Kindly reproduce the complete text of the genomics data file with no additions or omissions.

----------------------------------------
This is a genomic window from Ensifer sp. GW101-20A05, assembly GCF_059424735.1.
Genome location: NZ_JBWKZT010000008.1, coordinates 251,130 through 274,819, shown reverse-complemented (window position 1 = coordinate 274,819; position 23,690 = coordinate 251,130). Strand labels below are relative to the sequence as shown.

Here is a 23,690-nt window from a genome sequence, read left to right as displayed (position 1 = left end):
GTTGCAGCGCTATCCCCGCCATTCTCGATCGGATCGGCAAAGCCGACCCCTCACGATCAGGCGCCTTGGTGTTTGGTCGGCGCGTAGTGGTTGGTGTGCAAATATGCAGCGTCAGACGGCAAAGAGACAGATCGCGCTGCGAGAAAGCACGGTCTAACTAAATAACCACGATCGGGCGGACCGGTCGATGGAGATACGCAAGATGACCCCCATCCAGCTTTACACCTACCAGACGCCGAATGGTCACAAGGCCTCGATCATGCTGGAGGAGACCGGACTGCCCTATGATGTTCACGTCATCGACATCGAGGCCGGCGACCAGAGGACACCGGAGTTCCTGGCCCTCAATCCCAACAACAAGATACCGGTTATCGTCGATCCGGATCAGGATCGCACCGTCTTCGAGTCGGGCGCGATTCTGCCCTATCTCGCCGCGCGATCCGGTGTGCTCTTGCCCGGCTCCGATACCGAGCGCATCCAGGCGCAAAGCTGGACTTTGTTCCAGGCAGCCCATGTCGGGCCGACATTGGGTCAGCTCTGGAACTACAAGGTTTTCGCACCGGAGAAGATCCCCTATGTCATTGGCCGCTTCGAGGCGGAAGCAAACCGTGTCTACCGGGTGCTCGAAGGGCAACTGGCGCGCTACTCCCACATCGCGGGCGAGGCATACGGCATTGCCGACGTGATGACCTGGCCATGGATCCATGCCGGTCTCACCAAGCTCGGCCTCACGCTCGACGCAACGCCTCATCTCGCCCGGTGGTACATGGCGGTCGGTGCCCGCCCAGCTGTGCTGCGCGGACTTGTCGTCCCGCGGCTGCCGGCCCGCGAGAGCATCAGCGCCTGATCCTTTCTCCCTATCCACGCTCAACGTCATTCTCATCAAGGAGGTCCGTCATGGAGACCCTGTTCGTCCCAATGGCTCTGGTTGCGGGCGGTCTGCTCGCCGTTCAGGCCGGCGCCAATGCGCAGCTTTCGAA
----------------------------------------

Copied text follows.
This is a genomic window from Ensifer sp. GW101-20A05, assembly GCF_059424735.1.
Genome location: NZ_JBWKZT010000008.1, coordinates 251,130 through 274,819, shown reverse-complemented (window position 1 = coordinate 274,819; position 23,690 = coordinate 251,130). Strand labels below are relative to the sequence as shown.

Here is a 23,690-nt window from a genome sequence, read left to right as displayed (position 1 = left end):
GTTGCAGCGCTATCCCCGCCATTCTCGATCGGATCGGCAAAGCCGACCCCTCACGATCAGGCGCCTTGGTGTTTGGTCGGCGCGTAGTGGTTGGTGTGCAAATATGCAGCGTCAGACGGCAAAGAGACAGATCGCGCTGCGAGAAAGCACGGTCTAACTAAATAACCACGATCGGGCGGACCGGTCGATGGAGATACGCAAGATGACCCCCATCCAGCTTTACACCTACCAGACGCCGAATGGTCACAAGGCCTCGATCATGCTGGAGGAGACCGGACTGCCCTATGATGTTCACGTCATCGACATCGAGGCCGGCGACCAGAGGACACCGGAGTTCCTGGCCCTCAATCCCAACAACAAGATACCGGTTATCGTCGATCCGGATCAGGATCGCACCGTCTTCGAGTCGGGCGCGATTCTGCCCTATCTCGCCGCGCGATCCGGTGTGCTCTTGCCCGGCTCCGATACCGAGCGCATCCAGGCGCAAAGCTGGACTTTGTTCCAGGCAGCCCATGTCGGGCCGACATTGGGTCAGCTCTGGAACTACAAGGTTTTCGCACCGGAGAAGATCCCCTATGTCATTGGCCGCTTCGAGGCGGAAGCAAACCGTGTCTACCGGGTGCTCGAAGGGCAACTGGCGCGCTACTCCCACATCGCGGGCGAGGCATACGGCATTGCCGACGTGATGACCTGGCCATGGATCCATGCCGGTCTCACCAAGCTCGGCCTCACGCTCGACGCAACGCCTCATCTCGCCCGGTGGTACATGGCGGTCGGTGCCCGCCCAGCTGTGCTGCGCGGACTTGTCGTCCCGCGGCTGCCGGCCCGCGAGAGCATCAGCGCCTGATCCTTTCTCCCTATCCACGCTCAACGTCATTCTCATCAAGGAGGTCCGTCATGGAGACCCTGTTCGTCCCAATGGCTCTGGTTGCGGGCGGTCTGCTCGCCGTTCAGGCCGGCGCCAATGCGCAGCTTTCGAA